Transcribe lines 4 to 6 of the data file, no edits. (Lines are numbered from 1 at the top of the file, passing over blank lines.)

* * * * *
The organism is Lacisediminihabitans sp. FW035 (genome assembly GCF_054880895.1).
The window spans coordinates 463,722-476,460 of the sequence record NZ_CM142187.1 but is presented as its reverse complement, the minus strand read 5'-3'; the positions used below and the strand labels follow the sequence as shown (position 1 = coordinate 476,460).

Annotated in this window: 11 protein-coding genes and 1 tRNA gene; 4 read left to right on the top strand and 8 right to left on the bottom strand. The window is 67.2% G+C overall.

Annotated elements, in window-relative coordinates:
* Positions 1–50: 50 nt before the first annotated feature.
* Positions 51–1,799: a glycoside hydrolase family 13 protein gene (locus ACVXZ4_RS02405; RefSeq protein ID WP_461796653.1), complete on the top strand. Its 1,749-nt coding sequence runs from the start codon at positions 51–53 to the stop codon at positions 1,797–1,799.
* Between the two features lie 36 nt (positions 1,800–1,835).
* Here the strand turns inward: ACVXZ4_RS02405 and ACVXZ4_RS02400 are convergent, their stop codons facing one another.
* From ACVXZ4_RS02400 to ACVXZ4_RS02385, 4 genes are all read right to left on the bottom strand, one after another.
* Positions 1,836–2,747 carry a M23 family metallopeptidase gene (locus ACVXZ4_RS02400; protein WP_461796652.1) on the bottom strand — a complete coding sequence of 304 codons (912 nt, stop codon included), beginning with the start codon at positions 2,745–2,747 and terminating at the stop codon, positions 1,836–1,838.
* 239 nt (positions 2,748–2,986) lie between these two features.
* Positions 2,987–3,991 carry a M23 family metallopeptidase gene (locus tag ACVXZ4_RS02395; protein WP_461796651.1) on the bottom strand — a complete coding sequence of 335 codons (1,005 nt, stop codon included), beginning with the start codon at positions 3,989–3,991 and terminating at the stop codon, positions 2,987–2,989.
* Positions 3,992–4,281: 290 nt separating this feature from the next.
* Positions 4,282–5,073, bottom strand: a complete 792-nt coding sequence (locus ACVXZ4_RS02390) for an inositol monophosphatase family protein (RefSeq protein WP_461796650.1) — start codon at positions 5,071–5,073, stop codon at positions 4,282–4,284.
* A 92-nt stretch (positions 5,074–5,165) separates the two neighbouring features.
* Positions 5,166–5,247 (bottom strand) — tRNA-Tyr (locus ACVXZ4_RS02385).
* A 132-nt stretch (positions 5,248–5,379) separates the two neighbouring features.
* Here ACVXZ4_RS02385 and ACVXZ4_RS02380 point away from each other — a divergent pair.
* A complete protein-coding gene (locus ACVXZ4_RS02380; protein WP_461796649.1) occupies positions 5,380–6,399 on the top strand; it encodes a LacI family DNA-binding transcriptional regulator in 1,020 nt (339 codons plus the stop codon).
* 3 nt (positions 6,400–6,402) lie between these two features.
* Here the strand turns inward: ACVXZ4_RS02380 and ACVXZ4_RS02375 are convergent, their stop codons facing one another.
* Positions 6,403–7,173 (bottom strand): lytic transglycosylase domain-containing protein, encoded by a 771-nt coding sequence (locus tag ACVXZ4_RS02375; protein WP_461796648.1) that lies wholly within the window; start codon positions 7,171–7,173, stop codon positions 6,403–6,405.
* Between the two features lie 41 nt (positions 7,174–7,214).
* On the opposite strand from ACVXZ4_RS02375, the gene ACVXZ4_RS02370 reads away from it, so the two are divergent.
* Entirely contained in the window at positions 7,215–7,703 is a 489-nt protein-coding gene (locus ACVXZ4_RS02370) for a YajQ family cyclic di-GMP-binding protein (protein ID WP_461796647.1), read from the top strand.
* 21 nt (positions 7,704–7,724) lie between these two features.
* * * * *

Annotated elements, in window-relative coordinates:
* Positions 1–50: 50 nt before the first annotated feature.
* Positions 51–1,799: a glycoside hydrolase family 13 protein gene (locus ACVXZ4_RS02405; RefSeq protein ID WP_461796653.1), complete on the top strand. Its 1,749-nt coding sequence runs from the start codon at positions 51–53 to the stop codon at positions 1,797–1,799.